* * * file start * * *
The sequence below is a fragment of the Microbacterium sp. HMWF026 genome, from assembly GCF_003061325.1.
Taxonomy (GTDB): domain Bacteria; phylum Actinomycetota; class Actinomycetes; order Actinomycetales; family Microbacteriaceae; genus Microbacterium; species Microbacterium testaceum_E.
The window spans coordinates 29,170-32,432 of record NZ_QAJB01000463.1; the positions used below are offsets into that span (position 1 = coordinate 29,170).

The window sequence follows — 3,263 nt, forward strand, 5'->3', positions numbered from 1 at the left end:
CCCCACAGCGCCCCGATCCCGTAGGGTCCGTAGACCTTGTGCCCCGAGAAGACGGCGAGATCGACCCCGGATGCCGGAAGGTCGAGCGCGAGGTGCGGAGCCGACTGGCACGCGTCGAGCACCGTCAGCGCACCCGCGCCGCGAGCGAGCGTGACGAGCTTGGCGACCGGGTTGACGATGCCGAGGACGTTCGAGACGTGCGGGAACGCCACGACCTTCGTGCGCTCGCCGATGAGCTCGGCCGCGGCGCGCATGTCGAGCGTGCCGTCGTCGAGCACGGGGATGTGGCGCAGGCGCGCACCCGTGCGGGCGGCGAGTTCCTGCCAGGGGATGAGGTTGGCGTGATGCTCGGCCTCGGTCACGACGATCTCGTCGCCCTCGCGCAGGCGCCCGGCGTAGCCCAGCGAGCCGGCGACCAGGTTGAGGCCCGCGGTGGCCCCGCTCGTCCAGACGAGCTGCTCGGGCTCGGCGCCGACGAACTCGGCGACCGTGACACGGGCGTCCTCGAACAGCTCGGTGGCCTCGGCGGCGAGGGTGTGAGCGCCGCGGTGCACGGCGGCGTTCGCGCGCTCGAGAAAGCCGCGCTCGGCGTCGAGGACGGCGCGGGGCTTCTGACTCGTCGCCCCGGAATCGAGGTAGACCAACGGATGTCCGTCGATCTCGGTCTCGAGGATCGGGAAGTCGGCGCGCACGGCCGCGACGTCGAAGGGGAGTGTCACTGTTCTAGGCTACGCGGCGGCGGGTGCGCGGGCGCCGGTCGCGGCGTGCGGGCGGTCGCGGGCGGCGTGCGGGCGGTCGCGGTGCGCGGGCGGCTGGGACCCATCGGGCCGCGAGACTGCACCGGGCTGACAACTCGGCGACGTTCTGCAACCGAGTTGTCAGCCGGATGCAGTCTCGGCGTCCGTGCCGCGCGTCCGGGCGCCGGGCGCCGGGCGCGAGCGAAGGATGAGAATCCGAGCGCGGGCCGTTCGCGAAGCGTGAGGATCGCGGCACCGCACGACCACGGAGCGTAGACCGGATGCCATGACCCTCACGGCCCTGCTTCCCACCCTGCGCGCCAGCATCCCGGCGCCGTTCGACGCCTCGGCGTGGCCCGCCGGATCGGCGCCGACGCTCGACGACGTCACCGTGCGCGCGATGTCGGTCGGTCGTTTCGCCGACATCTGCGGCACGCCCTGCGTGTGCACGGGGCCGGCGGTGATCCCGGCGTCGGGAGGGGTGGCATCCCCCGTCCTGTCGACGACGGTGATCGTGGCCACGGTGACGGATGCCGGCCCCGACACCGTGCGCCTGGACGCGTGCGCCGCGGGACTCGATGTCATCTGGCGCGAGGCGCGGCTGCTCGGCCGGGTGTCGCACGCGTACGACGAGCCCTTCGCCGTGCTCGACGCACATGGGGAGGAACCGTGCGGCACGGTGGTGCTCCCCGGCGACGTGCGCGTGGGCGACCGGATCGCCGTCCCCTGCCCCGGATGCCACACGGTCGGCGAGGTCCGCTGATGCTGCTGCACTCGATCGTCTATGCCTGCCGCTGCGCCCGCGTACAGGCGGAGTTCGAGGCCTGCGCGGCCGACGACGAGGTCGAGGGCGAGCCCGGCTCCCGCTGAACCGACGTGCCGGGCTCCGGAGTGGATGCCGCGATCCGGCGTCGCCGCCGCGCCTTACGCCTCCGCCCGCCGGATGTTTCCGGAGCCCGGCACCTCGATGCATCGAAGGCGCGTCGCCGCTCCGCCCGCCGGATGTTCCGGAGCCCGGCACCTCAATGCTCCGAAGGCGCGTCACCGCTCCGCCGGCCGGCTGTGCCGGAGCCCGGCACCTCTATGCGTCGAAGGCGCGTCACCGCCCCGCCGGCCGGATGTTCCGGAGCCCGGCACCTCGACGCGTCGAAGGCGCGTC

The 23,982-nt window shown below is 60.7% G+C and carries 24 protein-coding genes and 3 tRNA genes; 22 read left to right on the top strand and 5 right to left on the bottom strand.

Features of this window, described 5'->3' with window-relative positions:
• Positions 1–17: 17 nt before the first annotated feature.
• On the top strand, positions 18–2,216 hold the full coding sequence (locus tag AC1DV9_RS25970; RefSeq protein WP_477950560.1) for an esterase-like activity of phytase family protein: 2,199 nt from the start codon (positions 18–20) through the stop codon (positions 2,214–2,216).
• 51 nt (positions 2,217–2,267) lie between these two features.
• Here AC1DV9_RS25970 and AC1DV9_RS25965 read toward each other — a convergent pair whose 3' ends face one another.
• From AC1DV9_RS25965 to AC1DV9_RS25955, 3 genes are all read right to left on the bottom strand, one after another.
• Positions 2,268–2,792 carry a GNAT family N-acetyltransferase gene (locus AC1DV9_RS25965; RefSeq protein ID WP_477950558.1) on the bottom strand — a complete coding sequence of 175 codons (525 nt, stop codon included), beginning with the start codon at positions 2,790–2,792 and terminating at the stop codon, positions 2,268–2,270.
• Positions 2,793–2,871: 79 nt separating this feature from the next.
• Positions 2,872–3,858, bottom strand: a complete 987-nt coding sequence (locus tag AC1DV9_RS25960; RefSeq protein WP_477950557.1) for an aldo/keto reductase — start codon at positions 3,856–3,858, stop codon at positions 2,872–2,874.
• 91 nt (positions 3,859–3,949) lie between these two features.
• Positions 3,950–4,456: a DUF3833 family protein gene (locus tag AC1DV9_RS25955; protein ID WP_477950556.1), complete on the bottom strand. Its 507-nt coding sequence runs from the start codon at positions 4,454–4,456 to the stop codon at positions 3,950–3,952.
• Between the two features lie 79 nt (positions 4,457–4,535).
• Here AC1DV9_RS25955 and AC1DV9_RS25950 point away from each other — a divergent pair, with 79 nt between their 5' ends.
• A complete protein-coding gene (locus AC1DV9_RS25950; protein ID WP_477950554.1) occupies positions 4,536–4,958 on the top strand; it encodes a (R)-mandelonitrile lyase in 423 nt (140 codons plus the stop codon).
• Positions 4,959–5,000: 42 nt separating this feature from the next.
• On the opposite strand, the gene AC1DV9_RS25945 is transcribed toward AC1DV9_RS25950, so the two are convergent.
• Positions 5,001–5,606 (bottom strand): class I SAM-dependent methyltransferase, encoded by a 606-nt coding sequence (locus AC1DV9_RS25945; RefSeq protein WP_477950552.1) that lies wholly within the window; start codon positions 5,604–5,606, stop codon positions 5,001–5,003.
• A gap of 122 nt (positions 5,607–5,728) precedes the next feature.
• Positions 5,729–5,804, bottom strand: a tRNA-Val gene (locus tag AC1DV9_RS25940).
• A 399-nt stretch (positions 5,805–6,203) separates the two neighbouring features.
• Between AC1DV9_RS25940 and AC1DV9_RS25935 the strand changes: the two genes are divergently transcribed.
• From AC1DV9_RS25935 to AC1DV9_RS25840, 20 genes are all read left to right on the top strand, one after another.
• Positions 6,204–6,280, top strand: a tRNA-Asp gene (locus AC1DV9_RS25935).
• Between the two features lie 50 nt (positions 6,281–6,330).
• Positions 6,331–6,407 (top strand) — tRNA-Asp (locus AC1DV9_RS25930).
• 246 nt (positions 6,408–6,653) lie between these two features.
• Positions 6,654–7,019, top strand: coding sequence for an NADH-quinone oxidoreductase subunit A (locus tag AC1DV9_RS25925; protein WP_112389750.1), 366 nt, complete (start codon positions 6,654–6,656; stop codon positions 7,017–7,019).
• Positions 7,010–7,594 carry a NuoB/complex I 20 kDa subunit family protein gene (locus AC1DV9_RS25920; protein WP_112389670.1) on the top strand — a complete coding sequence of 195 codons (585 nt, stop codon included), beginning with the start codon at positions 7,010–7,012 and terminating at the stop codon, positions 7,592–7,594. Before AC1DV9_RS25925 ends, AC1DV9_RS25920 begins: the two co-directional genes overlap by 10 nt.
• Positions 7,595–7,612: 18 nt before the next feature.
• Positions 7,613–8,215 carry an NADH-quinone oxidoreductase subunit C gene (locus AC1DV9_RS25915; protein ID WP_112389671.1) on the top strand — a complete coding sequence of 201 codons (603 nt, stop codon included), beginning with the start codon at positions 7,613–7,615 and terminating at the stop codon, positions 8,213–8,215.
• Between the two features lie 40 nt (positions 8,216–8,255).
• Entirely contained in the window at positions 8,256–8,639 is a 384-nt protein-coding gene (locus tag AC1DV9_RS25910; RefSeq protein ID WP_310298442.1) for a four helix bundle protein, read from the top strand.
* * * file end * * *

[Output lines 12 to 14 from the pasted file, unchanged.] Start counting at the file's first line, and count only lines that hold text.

• From AC1DV9_RS25965 to AC1DV9_RS25955, 3 genes are all read right to left on the bottom strand, one after another.
• Positions 2,268–2,792 carry a GNAT family N-acetyltransferase gene (locus AC1DV9_RS25965; RefSeq protein ID WP_477950558.1) on the bottom strand — a complete coding sequence of 175 codons (525 nt, stop codon included), beginning with the start codon at positions 2,790–2,792 and terminating at the stop codon, positions 2,268–2,270.
• Positions 2,793–2,871: 79 nt separating this feature from the next.